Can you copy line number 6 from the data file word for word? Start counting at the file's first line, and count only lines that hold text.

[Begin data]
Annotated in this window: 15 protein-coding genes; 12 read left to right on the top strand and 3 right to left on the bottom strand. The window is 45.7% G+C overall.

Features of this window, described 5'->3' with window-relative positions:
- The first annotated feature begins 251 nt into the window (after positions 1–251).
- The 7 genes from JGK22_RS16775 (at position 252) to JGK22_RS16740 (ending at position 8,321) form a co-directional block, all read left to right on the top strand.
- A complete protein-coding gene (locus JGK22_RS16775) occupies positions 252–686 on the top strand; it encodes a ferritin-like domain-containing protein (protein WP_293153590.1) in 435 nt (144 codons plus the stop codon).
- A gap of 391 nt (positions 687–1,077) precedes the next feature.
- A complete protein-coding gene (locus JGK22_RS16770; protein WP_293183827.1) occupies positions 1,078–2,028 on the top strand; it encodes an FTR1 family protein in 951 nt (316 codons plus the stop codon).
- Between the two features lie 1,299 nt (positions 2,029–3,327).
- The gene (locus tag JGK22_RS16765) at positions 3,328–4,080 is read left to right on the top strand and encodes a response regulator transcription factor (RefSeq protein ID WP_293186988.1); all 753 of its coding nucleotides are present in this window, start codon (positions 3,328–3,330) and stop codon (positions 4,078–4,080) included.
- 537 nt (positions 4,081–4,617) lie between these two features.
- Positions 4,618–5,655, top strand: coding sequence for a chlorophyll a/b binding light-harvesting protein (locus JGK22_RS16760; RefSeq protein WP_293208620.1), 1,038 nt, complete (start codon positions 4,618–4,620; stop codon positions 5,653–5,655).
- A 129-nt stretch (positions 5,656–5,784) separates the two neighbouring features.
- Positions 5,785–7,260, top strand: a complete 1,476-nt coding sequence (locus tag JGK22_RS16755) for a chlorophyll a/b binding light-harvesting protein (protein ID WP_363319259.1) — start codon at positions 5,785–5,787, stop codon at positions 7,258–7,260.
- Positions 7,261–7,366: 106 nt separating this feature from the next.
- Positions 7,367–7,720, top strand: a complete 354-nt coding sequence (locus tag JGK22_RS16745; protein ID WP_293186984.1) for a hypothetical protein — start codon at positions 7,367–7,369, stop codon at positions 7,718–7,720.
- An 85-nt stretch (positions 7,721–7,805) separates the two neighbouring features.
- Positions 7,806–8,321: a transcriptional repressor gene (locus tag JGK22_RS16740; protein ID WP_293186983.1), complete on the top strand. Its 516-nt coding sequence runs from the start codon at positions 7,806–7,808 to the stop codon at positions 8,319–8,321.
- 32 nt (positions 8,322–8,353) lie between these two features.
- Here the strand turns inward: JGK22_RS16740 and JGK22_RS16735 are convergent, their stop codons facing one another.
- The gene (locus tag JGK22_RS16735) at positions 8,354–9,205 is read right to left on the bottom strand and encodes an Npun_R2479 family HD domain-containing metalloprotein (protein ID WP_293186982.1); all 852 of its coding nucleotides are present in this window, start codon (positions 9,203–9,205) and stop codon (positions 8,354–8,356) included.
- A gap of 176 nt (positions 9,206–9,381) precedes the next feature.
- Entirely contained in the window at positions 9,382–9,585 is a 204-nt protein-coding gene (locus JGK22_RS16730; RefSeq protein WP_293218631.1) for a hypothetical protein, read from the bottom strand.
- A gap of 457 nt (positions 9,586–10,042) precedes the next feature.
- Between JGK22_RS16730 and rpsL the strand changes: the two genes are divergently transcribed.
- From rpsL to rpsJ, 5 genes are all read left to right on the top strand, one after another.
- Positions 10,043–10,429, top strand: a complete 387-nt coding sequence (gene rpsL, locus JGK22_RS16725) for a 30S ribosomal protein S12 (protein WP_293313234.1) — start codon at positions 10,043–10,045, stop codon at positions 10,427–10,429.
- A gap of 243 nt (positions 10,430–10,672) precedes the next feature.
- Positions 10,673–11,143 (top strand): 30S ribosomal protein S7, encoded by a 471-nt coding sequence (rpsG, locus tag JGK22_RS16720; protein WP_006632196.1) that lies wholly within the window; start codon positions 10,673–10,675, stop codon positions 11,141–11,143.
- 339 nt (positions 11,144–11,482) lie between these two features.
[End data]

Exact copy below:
- A gap of 391 nt (positions 687–1,077) precedes the next feature.